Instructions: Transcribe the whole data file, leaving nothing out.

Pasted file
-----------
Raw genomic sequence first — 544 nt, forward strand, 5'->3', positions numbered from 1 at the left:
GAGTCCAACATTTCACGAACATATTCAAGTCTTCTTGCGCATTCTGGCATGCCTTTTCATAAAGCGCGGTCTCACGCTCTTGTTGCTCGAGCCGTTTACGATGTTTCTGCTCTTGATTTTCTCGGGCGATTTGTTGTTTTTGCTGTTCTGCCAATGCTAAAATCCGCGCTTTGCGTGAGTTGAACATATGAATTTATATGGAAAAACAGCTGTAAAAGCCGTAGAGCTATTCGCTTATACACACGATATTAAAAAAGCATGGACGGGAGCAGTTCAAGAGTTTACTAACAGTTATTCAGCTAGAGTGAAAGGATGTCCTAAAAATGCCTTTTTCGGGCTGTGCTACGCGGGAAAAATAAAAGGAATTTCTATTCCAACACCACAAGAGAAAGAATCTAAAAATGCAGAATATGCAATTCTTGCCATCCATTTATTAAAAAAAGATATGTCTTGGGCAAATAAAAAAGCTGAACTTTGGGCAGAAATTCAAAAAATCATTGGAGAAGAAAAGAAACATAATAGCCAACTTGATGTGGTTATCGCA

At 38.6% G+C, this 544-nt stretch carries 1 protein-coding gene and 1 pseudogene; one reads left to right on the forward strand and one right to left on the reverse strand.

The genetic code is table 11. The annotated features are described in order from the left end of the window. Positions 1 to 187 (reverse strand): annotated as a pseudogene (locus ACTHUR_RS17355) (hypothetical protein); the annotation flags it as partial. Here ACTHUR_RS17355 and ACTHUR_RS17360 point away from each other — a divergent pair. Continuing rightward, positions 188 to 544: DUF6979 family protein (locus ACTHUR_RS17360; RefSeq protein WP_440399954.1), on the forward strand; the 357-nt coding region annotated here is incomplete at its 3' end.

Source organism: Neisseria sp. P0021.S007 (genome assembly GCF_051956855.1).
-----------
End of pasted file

Raw genomic sequence first — 544 nt, forward strand, 5'->3', positions numbered from 1 at the left:
GAGTCCAACATTTCACGAACATATTCAAGTCTTCTTGCGCATTCTGGCATGCCTTTTCATAAAGCGCGGTCTCACGCTCTTGTTGCTCGAGCCGTTTACGATGTTTCTGCTCTTGATTTTCTCGGGCGATTTGTTGTTTTTGCTGTTCTGCCAATGCTAAAATCCGCGCTTTGCGTGAGTTGAACATATGAATTTATATGGAAAAACAGCTGTAAAAGCCGTAGAGCTATTCGCTTATACACACGATATTAAAAAAGCATGGACGGGAGCAGTTCAAGAGTTTACTAACAGTTATTCAGCTAGAGTGAAAGGATGTCCTAAAAATGCCTTTTTCGGGCTGTGCTACGCGGGAAAAATAAAAGGAATTTCTATTCCAACACCACAAGAGAAAGAATCTAAAAATGCAGAATATGCAATTCTTGCCATCCATTTATTAAAAAAAGATATGTCTTGGGCAAATAAAAAAGCTGAACTTTGGGCAGAAATTCAAAAAATCATTGGAGAAGAAAAGAAACATAATAGCCAACTTGATGTGGTTATCGCA

At 38.6% G+C, this 544-nt stretch carries 1 protein-coding gene and 1 pseudogene; one reads left to right on the forward strand and one right to left on the reverse strand.

The genetic code is table 11. The annotated features are described in order from the left end of the window. Positions 1 to 187 (reverse strand): annotated as a pseudogene (locus ACTHUR_RS17355) (hypothetical protein); the annotation flags it as partial. Here ACTHUR_RS17355 and ACTHUR_RS17360 point away from each other — a divergent pair. Continuing rightward, positions 188 to 544: DUF6979 family protein (locus ACTHUR_RS17360; RefSeq protein WP_440399954.1), on the forward strand; the 357-nt coding region annotated here is incomplete at its 3' end.

Source organism: Neisseria sp. P0021.S007 (genome assembly GCF_051956855.1).